Richelieu smiled. “Well I’m afraid to say she’s very unhappy.”

“Really?” Concini said, concerned. “Why do you think that is?”

“Well it’s really not difficult to surmise the reason of her melancholy,” Richelieu said as they walked down the hall. “Put yourself in her position. She’s traveled a long way from home, from her parents and everyone she grew up with, to a foreign country, with a foreign language, for the purpose of marrying a foreign king whom she doesn’t know.”

“Such things happen all the time,” Concini said.

“Do you not remember what it as like to be fourteen, my lord?” Richelieu said, smiling.

Concini thought back. “I believe I was in love with a different maiden each week.”

“Indeed,” Richelieu nodded. “We think of her as a Princess, but we forget that’s she’s just a child.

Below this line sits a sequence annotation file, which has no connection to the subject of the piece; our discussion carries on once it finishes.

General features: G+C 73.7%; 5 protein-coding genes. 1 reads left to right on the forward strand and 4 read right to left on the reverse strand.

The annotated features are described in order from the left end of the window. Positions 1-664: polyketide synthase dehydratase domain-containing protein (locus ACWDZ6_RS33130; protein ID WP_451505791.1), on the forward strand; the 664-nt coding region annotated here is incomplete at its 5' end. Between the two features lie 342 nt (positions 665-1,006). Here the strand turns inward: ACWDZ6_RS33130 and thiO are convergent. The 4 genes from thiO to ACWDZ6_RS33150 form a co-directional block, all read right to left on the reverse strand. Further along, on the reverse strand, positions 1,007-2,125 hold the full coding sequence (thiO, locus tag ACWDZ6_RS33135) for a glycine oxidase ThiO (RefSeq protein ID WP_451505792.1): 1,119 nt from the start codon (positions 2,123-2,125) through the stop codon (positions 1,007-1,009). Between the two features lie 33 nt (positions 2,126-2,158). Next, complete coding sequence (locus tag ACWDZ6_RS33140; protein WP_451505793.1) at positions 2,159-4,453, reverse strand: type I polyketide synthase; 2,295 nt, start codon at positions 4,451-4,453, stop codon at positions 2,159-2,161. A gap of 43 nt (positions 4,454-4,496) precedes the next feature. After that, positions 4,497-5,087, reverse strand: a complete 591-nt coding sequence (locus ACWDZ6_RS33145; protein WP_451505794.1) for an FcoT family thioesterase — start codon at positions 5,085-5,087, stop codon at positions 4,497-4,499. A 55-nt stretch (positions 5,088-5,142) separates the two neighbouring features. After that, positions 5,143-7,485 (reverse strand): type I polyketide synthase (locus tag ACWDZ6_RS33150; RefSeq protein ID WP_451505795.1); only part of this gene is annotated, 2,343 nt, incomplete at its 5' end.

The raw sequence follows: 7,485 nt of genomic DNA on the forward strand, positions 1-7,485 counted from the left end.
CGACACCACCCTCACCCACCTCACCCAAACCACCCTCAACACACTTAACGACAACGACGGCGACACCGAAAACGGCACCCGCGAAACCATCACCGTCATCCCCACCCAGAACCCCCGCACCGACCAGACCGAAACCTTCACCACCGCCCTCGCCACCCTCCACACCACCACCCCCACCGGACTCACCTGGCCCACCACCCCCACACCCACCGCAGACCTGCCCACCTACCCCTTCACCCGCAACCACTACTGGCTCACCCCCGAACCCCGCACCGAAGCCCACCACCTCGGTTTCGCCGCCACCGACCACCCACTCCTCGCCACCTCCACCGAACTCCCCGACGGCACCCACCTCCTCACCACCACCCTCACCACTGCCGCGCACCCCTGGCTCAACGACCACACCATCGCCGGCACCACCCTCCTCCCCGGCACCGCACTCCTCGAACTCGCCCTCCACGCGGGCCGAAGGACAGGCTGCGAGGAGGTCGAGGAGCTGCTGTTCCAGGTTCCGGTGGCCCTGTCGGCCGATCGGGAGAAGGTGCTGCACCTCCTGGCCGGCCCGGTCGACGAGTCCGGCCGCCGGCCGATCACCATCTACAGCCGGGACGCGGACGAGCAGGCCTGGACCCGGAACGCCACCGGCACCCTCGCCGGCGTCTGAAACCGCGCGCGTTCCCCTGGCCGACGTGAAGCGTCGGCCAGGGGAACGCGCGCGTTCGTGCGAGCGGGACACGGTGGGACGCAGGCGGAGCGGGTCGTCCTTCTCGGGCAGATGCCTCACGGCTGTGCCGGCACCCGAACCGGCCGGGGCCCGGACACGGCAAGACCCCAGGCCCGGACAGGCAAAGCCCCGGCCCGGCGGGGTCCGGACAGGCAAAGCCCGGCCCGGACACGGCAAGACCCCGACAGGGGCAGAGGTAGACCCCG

Concini
Concini

They passed through a door to find themselves in the sitting room of the Queen Regent. Marie d’Médicis was posing on a settee for her favorite painter, Peter Paul Rubens. She was clad in black with white lace cuffs and a large white half ruff behind her head. Her neck was adorned with a pearl necklace and her hair with a black veil. Her blond hair, liberally mixed with gray, was pulled back tight. Her skin was pale white, with prominent jowls and no discernable chin. Leodora Concini sat by the painter, watching. When Concino married her she was a thin beautiful, olive skinned Florentine with raven black hair. Now while strands of gray stood out on her scalp, it did nothing to distract from the fine hairs that graced her fat lip. Years of complacent idleness had long banished her once slim figure, and now her clothes fought a daily battle to contain her girth.

“Who’s a child?” the Queen asked.

“We were discussing the Infanta, your majesty,” Richelieu said.

“Ah yes,” the Queen replied. “How is the future mother of my grandchildren?”